Lovett and Shachar turned to psychology literature for some of the assumptions used in their model, specifically that "bad" information is processed more thoroughly than good, as embodied in a 2001 Review of General Psychology article entitled "Bad is Stronger than Good." They also drew on research showing that people process negative and positive messages through "dual accounts" — much as they might compile a list of pros and cons. "Negative and positive messages don't cancel in a one-to-one way," Lovett noted, "and, after receiving enough messages, another negative message will likely influence you more than another positive message."

Lovett and Shachar used data from all U.S. Congressional races in the top 75 Nielsen designated media areas in 2000, and all Congressional races in the top 100 such areas in 2002 and 2004. Included in this time frame was a Congressional vote that received considerable media attention, authorizing use of military force against Iraq.

"One of the nice things about studying political races is that there are lots of them," Lovett noted. "Also, they're held in similar settings. And they end. You have a clear winner and loser. You don't often have that in commercial settings."

Even so, he believes the model developed in this study could be useful in analyzing negative product advertising by commercial companies — especially among well-known, established competitors, and especially when there are economic downturns.

As Lovett and Shachar note in their study: "when the economy is not growing, the only way that a firm can grow is at the expense of its competitors. This means greater competition for the same consumers, and the parallel to political races is fairly immediate."

Click here to read the study.

Researchers train computers to accurately assess emotions elicited by images

Jiebo Luo, Professor of Computer Science; PhD student Quanzeng You; and researchers at Adobe Research have come up with a more accurate way to train computers to digest data that comes in the form of images. In a paper presented at the American Association for Artificial Intelligence (AAAI) conference in Austin, Texas, they describe a progressive training deep convolutional neural network (CNN). The trained computer can then be used to determine what sentiments these images are likely to elicit.

Luo says that this information could be useful for things as diverse as measuring economic indicators or predicting elections. Read more . . .

To begin the training process, Luo and his collaborators used a huge number of Flickr images that have been loosely labeled with specific sentiments by a machine algorithm. This gives the computer a starting point to begin understanding what some images can convey. But the machine-generated labels also include a likelihood of that label being true. The key step of the training process involves discarding any images for which the labels might not be true. Using only the "better" labeled images for further training significantly improved the accuracy of the sentiments with which each picture is labeled.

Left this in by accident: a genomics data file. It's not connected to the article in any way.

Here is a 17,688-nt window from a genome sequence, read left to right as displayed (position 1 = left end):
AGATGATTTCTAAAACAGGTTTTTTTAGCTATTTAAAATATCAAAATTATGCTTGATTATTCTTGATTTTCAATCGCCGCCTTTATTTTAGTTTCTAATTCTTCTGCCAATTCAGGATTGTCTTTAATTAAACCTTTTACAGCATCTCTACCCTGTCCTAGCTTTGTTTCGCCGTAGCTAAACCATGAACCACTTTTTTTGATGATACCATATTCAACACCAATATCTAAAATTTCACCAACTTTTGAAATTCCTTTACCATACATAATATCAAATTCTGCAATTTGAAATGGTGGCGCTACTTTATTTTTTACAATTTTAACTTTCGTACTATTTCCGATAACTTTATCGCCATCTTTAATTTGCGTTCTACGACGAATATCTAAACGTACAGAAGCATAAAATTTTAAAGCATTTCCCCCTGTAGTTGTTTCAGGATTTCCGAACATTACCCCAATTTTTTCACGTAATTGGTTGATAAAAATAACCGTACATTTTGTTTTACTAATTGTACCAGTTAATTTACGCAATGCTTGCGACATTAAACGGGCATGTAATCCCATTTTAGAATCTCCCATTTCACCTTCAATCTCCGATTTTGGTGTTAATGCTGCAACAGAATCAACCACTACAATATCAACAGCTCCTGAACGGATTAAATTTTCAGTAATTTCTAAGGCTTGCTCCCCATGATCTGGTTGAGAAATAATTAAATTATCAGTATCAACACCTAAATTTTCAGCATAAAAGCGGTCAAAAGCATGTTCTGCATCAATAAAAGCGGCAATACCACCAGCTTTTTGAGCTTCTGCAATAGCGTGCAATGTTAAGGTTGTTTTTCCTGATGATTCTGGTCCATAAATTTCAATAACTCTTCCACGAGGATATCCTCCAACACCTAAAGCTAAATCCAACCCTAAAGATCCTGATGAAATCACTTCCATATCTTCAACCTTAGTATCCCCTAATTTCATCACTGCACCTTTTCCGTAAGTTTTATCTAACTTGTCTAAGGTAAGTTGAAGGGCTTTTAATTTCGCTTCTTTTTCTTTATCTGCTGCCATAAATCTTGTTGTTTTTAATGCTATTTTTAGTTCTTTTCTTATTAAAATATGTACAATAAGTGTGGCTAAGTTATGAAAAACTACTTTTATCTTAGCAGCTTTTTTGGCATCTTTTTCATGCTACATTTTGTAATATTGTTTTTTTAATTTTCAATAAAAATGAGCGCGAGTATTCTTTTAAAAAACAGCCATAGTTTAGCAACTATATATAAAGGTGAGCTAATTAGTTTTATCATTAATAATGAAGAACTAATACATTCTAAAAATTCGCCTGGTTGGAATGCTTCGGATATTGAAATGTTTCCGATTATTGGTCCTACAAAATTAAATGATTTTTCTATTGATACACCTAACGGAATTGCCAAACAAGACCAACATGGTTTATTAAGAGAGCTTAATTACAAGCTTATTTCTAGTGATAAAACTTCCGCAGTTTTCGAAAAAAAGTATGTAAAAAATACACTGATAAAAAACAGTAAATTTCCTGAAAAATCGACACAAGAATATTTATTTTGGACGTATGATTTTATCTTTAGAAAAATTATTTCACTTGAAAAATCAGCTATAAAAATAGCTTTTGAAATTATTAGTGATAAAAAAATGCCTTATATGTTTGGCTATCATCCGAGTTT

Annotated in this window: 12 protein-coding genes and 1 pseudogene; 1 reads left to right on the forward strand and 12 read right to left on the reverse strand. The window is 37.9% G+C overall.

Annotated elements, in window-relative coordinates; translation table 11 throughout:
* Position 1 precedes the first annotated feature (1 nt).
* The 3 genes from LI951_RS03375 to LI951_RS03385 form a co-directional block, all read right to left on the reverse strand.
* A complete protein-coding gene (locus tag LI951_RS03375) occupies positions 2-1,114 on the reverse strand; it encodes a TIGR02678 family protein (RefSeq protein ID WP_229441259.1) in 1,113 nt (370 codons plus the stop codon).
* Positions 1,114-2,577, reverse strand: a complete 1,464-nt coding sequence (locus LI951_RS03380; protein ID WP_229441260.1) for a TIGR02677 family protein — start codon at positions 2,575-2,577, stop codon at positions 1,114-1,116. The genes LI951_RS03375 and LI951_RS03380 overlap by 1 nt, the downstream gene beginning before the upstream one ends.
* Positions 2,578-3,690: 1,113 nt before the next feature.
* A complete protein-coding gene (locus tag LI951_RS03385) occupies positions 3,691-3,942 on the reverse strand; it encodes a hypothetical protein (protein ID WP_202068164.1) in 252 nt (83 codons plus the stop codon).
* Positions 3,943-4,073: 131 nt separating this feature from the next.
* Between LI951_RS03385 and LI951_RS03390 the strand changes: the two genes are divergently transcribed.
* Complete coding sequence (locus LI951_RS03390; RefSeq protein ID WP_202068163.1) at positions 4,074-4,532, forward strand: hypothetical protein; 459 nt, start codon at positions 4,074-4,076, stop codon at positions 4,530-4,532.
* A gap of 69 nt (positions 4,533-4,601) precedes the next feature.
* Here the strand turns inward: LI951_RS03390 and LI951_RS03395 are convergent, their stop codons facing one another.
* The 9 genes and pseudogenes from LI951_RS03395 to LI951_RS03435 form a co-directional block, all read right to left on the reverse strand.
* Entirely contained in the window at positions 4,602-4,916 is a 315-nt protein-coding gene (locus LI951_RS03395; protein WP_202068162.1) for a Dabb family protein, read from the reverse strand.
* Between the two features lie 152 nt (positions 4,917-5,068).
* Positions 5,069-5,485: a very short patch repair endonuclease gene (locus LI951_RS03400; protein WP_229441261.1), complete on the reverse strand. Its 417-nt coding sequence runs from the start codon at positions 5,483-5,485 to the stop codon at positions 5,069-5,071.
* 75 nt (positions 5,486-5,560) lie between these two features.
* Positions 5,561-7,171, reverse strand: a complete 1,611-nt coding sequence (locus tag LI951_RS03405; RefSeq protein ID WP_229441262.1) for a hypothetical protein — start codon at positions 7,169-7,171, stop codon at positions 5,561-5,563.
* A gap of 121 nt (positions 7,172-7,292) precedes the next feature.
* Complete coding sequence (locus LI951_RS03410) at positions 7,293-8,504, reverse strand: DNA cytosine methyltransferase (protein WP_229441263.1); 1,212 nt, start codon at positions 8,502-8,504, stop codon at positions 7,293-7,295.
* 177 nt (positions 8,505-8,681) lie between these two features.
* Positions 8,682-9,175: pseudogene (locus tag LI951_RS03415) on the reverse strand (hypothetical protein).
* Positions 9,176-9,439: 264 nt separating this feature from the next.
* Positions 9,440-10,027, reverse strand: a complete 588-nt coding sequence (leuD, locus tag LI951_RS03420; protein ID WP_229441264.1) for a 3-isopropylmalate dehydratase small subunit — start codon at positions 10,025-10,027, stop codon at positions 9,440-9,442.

The paper can be downloaded here.

Visiting scholar will address Big Data and the Humanities

Laura Mandell, Director of the Initiative for Digital Humanities, Media, and Culture at Texas A&M University, will be here Feb. 19-20 as the University's first-ever Visiting Scholar in Digital Humanities. Her research focuses on visualizing poetry, developing software that will allow all scholars to deep-code documents for data-mining, and improving OCR software for early modern and 18th century texts via high performance and cluster computing.

Her visit, supported by the Andrew W. Mellon Fellows in Digital Humanities, will include these events, which are open to the public:

Thursday, Feb. 19:
Presentation: "Big Data and the Humanities," 10:30 a.m., VISTA Collaboratory.
Lunch with graduate students, 12:30 p.m., Digital Humanities Center.
Keynote: "Scaling Up: Search as Research," 5 p.m., Morey 321.

Friday, Feb. 20:
Panel: "Archives in Between: Cultural Preservation, Material to Digital," 10:30 a.m., Welles-Brown Room, with Joanne Bernardi, Associate Professor of Japanese and Film & Media Studies, and author/editor of ReEnvisioning Japan; Daniela Currò, Preservation Manager, Moving Image Department, George Eastman House; and Jim Kuhn, Joseph N. Lambert and Harold B. Schleifer Director of Rare Books and Special Collections.
DH Lunch: "The Dark Side of Digital Humanities," 12:30 p.m. at the Welles-Brown Room. For this event, RSVP to by end of today.

Eastman celebrates Frescobaldi publication with lecture, master classes

Girolamo Frescobaldi's "First Book of Toccatas," published in 1615, opened a new style of toccata composition whose basic elements are the "contrasting affects." The composition was no longer built on the traditional rules of counterpoint but, as Frescobaldi says in his preface, on the emotions, like in the madrigal. Rhetoric, not counterpoint, became the interpretive key. This change made the toccata a journey through the emotions, a story told at the keyboard where, in the absence of text, musical figures were entrusted to communicate emotion to the listener.